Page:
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The History of Tisha B’Av

Rabbi David A. Teutsch, Ph.D.

Rabbi David A. Teutsch, Ph.D.

The Louis and Myra Wiener Professor Emeritus of Contemporary Jewish Civilization and Senior Consultant to Thriving Communities

This article is excerpted from The Guide to Jewish Practice, Volume 2. The full Guide may be ordered from the Reconstructionist Press.

The end of self-rule and the destruction of the sacrificial system centered in the Second Temple in Jerusalem came when a Roman army invaded Judea and destroyed the Temple in the second half of the first century (customarily dated to 70 CE—the 70th year of the Common Era, which Christians call anno Domini, “the year of our Lord”). As long as the Temple had stood, the kohanim (priests) had played the primary role of religious leadership. 

With the Temple gone and the Temple sacrifices eliminated, a period of chaos ensued. The rabbis then gradually emerged as the dominant Jewish leaders. It was they who established Tisha B’Av, the ninth day of the month of Av, as an annual day of mourning marking the destruction of the Second Temple. Because Av comes in midsummer, many Jews overlook this observance. Tisha B’Av is widely observed in Jewish summer camps because it is the only holy day besides Shabbat that falls during the North American camp season.

To understand Tisha B’Av, it is important to keep in mind the centrality of the Temple during the First and Second Temple periods. From the perspective of the people at that time, sacrifices and rituals in the Temple could achieve atonement, bring ritual purity and help secure God’s blessing for a good harvest. The Temple was the locus for the key observance of such holidays as Pesach — the sacrifice of the paschal lamb that was a precursor to the Pesach meal. Shavuot meant the offering of the first fruits of the farming season, and Sukkot, celebrating the fall bounty. Yom Kippur without the scapegoat and the high priest entering the inner sanctum of the Temple was unimaginable at the time of the Temple’s destruction.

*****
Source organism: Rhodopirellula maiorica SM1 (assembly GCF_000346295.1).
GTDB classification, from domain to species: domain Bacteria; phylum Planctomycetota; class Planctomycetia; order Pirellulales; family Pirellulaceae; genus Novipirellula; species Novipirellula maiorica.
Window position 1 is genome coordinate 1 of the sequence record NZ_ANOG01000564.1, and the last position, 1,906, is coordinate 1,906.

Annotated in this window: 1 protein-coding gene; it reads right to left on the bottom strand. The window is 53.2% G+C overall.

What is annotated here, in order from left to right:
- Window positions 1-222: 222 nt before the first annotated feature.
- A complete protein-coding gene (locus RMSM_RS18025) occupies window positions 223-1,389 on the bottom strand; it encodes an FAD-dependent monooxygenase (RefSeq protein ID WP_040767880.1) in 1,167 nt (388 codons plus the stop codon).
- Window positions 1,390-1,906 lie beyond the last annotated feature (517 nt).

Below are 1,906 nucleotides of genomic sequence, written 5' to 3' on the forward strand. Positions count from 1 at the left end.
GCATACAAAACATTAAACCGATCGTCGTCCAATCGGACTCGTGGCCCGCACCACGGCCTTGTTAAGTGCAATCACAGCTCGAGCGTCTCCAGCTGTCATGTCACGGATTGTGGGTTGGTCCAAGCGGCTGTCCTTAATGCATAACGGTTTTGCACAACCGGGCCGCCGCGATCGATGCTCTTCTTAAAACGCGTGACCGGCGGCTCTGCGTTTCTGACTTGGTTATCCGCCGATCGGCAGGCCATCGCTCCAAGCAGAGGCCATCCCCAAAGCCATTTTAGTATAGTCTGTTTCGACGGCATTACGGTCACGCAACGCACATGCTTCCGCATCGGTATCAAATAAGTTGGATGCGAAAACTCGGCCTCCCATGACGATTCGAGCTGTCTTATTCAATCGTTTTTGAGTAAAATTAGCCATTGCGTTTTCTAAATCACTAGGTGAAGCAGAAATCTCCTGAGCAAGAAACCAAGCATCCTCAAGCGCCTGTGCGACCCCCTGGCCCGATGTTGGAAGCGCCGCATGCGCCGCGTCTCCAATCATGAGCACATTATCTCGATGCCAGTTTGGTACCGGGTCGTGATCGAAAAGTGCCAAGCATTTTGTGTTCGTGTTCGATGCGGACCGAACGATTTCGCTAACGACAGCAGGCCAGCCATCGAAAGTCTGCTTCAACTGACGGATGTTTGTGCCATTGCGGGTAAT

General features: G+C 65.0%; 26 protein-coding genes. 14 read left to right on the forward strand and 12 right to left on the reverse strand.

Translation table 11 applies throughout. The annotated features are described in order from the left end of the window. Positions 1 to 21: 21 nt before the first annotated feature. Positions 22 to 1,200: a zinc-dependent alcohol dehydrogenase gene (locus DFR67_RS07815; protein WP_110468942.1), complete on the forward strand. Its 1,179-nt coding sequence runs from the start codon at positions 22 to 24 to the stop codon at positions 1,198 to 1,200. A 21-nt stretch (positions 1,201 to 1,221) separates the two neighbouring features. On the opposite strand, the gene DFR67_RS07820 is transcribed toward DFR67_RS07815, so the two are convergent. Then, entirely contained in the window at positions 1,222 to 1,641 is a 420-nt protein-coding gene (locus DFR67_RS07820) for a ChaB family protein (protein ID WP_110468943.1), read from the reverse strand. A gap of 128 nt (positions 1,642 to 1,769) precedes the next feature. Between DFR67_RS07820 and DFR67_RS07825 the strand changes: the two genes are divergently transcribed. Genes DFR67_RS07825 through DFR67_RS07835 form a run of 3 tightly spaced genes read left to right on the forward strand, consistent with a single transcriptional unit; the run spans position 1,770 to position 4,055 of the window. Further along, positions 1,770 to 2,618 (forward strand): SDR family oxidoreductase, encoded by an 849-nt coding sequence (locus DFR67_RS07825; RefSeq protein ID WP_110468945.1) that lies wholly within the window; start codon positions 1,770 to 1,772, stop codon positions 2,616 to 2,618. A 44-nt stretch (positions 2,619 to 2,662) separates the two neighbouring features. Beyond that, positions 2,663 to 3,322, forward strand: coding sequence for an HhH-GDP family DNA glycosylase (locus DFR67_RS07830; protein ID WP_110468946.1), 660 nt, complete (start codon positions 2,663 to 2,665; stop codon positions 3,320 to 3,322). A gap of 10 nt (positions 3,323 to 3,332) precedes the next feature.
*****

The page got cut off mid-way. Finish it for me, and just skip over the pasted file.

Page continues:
The sense of loss when each Temple was destroyed must have been nearly unbearable. The sacrificial system at the core of biblical religious observance was never restored thereafter, despite a careful recording of all the Temple procedures by the rabbis of the Talmud in the hope that the Temple would be rebuilt in messianic days. 

Prayers for rebuilding the Temple and restoring its rituals have been part of traditional rabbinic prayer from that day to this. However, Reform, Reconstructionist and some Conservative prayer books omit these prayers because the possible reinstitution of sacrifices is seen as a past stage in the evolution of Jewish worship.

The loss marked on Tisha B’Av involved more than ritual. Many people lost their lives in the conflict with the Romans, which lasted several years and ended in 73 CE with the mass suicide at Masada, the last fortress to fall. Jewish self-government was destroyed, only partially and gradually to be reorganized through the rabbis, who established an academy and court system at Yavneh with the consent of the Roman rulers. Indeed, the term “rabbi” (in Hebrew, rav or rabi) came into regular use only after the Temple’s destruction because it marked the emergence of the rabbis as sages, teachers and judges who became the key Jewish leaders of that period. Eventually the Romans recognized rabbinic authority, allowing a degree of self-rule and thereby easing conflict and aiding tax collection. This kind of accommodation between the Jewish people and ruling authorities gave rise to the rabbinic dictum, “Dina d’malkhuta dina,” “The law of the kingdom must be obeyed.” This rabbinic concession paved the way for Jewish self-rule within Diaspora kingdoms throughout the rabbinic and medieval periods. Without the principle of dina d’malkhuta dina, Judaism as we know it could not have emerged. The ability of the Jewish people to adapt and sometimes to thrive under foreign rule has been a key to Jewish survival.

Over time, Tisha B’Av became the central day of mourning on the Jewish calendar. Later generations layered their tragedies onto it. Associations grew to include not only the destruction of the Second Temple in 70 CE, but also the destruction of the First Temple in 586 BCE, the final crushing of the Bar Kochba rebellion against Roman rule in the Land of Israel in 135 CE, the expulsion of the Jews from Spain in 1492 and the Chmielnicki pogroms of 1648 in the Ukraine. Each of these events was of historical importance, and each involved enormous suffering and death for Jews. The Mishna, seemingly without any historical basis, associates the ninth day of Av with a tragic event described in the Torah—the day when Moses declared that the people would not enter the Land of Israel for 40 years. (Ta’anit 4.6) When Yom Hashoah V’hag’vura, a day to remember the Holocaust, was instituted, the Knesset (Israeli parliament) debated whether to mark this tragedy, too, on Tisha B’Av, but ultimately decided to select a date in spring prior to Yom Ha’atzma’ut (Israeli Independence Day) instead.

It is certain that fasting took place on Tisha B’Av after the destruction of the Second Temple, and there is some evidence that Tisha B’Av became a fast day after the destruction of the First Temple. Tisha B’Av has been the main day of mourning on the Jewish calendar since that time.

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